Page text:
Updated 05 July 2019

Did you know dagga is toxic to dogs? Here's what to do if your dog ingests it

While the private use of marijuana is now legal in South Africa, vets are warning that the drug poses a serious risk to dogs if they ingest it.

Vets are warning against THC, the psychoactive ingredient in marijuana, because it's extremely toxic to dogs.

Many people have taken to cultivating marijuana on their properties following the drug being legalised for private use in South Africa.

The plant, and the drug, has subsequently become a greater risk to dogs. Even exposure to second hand smoke is dangerous to dogs. 

Dorrie Black, a veterinarian for Animal Internal and Specialty Services Medicine told NPR that dogs sniff out anything and everything and may ingest marijuana by chewing the remainder of a stub.  

What to look out for

The minimum lethal oral dose for dogs is anything more than 3g/kg of THC, and the clinical effects can begin showing after 60 minutes. According to the Pet Poison Helpline, symptoms of marijuana toxicity in dogs include:

  • Unstable or unsteady movements
  • Drops of urine (a steady trickle)
  • Anxiety
  • Vomiting
  • Dilated pupils or "glassy eyes"
  • Low temperature
  • A dazed expression 

What do I do if I think my dog has ingested marijuana?

It is recommended that, even if you're unsure how much your dog has ingested, you should see a vet to be on the safe side.

Black says that the drug itself will not kill your dog, but rather its side-effects, which include blockage of the airways by vomit.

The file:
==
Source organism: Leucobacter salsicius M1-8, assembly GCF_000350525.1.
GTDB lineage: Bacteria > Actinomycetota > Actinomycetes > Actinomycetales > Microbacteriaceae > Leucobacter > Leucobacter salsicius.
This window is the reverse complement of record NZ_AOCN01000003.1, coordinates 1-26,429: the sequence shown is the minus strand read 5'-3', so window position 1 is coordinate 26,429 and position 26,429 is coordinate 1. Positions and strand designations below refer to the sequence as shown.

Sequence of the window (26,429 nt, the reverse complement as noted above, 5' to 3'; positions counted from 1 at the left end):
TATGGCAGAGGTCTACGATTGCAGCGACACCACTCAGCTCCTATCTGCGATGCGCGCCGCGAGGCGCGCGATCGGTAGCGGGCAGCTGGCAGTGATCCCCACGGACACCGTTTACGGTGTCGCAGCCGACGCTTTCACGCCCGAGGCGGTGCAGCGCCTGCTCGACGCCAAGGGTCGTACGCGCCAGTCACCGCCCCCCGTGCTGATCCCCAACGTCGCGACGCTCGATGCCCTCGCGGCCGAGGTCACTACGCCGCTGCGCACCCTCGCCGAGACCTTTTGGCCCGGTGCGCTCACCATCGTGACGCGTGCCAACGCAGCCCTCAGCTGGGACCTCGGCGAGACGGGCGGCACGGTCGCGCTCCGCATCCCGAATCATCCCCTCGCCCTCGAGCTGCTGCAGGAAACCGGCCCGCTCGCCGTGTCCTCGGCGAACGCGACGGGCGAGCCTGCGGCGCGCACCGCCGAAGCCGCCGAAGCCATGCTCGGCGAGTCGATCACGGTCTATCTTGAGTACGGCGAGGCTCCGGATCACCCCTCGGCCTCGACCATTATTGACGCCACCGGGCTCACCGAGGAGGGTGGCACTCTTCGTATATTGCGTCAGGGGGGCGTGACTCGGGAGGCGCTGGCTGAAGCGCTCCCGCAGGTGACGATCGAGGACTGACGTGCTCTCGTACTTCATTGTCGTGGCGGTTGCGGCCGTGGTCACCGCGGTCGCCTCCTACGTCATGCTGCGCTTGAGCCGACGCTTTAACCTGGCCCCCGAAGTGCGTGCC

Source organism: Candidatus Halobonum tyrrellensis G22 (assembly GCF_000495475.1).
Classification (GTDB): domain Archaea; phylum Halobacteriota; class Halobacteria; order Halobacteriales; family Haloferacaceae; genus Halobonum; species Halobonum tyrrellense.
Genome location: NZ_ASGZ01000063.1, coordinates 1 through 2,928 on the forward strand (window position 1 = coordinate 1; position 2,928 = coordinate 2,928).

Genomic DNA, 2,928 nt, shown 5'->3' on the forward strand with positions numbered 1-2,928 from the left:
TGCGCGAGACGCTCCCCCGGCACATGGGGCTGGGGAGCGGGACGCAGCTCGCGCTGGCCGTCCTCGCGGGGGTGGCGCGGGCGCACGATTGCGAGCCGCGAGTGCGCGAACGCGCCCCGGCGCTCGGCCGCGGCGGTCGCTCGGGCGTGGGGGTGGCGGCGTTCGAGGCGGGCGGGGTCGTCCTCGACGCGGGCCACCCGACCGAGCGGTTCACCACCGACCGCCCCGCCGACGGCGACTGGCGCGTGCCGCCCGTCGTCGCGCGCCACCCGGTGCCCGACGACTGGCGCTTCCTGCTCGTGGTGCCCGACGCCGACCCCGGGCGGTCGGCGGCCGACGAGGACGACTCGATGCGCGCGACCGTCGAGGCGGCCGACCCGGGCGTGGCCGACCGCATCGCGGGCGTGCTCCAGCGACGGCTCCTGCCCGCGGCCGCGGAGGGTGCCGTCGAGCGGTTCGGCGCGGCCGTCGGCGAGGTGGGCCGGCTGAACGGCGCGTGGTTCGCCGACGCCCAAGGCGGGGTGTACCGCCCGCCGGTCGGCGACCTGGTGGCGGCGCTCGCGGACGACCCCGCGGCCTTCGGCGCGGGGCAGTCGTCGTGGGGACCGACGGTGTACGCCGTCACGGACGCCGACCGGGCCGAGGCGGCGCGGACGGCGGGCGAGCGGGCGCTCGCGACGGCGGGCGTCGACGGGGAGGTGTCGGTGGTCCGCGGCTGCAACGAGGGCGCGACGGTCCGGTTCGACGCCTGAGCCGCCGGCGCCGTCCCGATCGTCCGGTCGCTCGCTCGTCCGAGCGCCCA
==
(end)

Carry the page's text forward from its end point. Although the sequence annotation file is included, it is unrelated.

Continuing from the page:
The procedure

Gary Kruger, the hospital manager at the Cape of Good Hope SPCA in Grassy Park, walked us through the procedure if this should happen to a dog.

"Since there is no antidote for marijuana, there are two ways in which we would proceed.

"Firstly, if ingestion occurred less than 30 minutes before the consultation, we make activated charcoal and give it to the dog."

Activated charcoal is a liquid given orally which binds the toxins and prevents absorption.

"Secondly, if absorption has already taken place and the animal is showing symptoms of marijuana toxicity, we will provide supportive care to help the pet through the clinical symptoms."

This is done by regulating the temperature of the animal to make sure it isn't too cold or too hot. Maintaining hydration is helpful.

"Anti-vomiting medication can also be given to help limit fluid loss, while closely monitoring the dog's heart rate to ensure that it is stable. Due to potential trouble walking and injuring itself, the clinic staff will help keep the pet comfortable and confined so it won't be injured," he said. 


The cost of the procedure would be as follows: "In terms of the agreement with the South African Veterinary Council, the CoGH SPCA undertakes to carry out treatments for animals whose owners cannot afford private veterinary fees, as long as there is proof of income."

As such, these treatments and procedures are provided at costs which can be significantly lower than private veterinary fees. "In most cases we will charge between R1 000 and R2 000," Kruger explained.

What about other animals?

According to the ASPCA, cannabis is toxic to dogs, cats and horses.

Image credit: iStock


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